Most of the time, these nodules are identified when you go for a radiological exam (e.g., X-ray or CT scan of the neck) and are not related, especially to the thyroid gland.

Dr Reena Thomas will help diagnose this condition by doing a comprehensive medical evaluation and physical examination of your neck. She will order blood tests to screen for thyroid function abnormalities.

She will perform an ultrasound of the neck in her office to get an exact picture of the thyroid gland and to characterize the nodule—solid, cystic (fluid-filled), or mixed. She will also be able to observe if there are any abnormal lymph nodes in the neck.

Depending on the size and characteristics of the nodules, she may refer you for a CT scan of the neck without contrast to find out if there is compression of the windpipe or important structures of the neck.

Most benign nodules do not need a biopsy or surgery. Thyroid nodules are generally monitored with an ultrasound of the neck at regular intervals, depending on their size, location, and characteristics.

Thyroid nodules that are larger than 1.5 cm or have ultrasound characteristics that are suspicious of cancer are biopsied to screen for cancer.

Fine needle aspiration biopsy (FNA) of thyroid nodule

Dr. Reena Thomas will decide on which thyroid nodules require a fine needle aspiration biopsy to screen for cancer after performing a comprehensive ultrasound examination of your neck in her office.

Fine needle aspiration biopsy (FNA) of the thyroid nodule is a procedure in which cells or tissues are collected from the body for further analysis. A pathologist will examine the sample to determine whether it contains cancerous cells.

FNA of the thyroid nodule is done using ultrasound guidance from Dr. Thomas in the office. A small tissue sample is removed from the thyroid nodule using a small, thin, fine-gauge needle that is smaller in diameter than the needle used in most blood draws. Medications (1% lidocaine and ethyl chloride spray) are used to numb the area before the biopsy. The sample is sent to the pathology lab for analysis following the FNA. Once the results are available, Dr. Thomas will communicate them to you personally and discuss further management.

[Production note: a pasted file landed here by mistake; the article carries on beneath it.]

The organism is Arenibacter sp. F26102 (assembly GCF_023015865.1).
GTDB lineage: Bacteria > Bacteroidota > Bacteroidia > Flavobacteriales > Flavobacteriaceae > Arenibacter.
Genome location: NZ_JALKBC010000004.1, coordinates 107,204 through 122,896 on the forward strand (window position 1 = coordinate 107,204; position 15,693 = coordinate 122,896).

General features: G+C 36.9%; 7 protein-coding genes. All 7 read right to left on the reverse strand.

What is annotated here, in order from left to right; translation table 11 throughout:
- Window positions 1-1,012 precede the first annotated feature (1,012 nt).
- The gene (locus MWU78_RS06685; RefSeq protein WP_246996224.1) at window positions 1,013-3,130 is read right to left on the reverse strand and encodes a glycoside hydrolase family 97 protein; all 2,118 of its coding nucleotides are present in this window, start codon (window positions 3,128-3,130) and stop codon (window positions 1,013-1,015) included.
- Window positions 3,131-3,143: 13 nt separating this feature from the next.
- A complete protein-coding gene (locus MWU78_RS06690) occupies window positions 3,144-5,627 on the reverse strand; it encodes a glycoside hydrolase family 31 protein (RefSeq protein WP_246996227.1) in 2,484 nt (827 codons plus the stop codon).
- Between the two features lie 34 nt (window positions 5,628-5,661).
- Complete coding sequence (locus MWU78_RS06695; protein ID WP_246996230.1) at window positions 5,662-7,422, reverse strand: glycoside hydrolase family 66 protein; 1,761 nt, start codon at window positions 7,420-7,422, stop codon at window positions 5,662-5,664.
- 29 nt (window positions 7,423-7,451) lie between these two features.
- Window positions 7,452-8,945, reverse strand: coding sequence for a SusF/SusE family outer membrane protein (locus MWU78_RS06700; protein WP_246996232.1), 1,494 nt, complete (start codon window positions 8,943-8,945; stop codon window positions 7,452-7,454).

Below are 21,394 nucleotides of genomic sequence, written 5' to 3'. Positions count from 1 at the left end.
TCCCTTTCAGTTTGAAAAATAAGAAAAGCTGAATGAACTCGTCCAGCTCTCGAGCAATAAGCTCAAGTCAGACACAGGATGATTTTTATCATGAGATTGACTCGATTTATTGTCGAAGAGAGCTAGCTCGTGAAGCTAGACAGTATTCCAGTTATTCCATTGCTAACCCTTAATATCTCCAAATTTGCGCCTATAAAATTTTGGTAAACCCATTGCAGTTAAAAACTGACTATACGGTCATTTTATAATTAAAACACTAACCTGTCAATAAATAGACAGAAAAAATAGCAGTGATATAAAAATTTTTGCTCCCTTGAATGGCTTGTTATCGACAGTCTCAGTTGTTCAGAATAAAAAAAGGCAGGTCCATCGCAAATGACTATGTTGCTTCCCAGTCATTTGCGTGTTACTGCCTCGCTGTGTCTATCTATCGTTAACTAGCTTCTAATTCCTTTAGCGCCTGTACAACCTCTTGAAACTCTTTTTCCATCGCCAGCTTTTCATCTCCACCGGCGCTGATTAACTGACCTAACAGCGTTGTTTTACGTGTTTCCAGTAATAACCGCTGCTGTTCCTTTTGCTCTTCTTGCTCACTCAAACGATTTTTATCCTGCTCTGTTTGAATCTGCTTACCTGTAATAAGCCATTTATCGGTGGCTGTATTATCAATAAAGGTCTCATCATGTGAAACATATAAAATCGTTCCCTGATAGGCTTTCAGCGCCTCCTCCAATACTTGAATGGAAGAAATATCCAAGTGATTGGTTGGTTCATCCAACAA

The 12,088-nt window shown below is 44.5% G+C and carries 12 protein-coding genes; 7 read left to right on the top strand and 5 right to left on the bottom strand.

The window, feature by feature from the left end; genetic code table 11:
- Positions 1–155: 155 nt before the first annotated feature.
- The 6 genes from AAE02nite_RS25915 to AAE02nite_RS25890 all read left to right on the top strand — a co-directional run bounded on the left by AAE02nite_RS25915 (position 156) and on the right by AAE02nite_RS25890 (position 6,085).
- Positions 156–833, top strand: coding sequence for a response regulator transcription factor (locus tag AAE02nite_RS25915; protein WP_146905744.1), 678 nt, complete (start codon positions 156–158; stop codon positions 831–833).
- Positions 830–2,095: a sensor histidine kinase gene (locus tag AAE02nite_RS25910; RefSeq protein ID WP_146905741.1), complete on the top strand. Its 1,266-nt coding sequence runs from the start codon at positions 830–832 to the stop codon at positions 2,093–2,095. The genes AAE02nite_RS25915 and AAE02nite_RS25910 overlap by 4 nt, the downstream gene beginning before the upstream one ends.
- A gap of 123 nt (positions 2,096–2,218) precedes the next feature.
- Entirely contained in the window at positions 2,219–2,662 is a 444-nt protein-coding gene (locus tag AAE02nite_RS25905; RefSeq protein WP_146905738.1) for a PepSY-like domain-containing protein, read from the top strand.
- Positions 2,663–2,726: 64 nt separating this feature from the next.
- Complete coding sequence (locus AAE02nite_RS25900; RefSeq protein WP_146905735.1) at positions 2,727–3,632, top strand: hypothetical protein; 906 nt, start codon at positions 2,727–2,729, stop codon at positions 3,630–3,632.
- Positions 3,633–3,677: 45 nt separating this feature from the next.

Depending on the results, she will coordinate further management with the endocrine surgeon (if you need surgery). If needed after surgery, she will refer you for radioiodine therapy to a nuclear medicine specialist. In advanced or aggressive thyroid cancer, you will be referred to an oncologist.

Long-term follow-up is determined by the size and characteristics of the thyroid nodules. Smaller thyroid nodules do not need any follow-up. However, larger nodules or nodules causing symptoms and having suspicious characteristics will need monitoring with an ultrasound of the neck at regular intervals.

At a Glance

Dr. Reena Thomas, MD

  • Dual American board-certified endocrinologist
  • Author of numerous academic and clinic research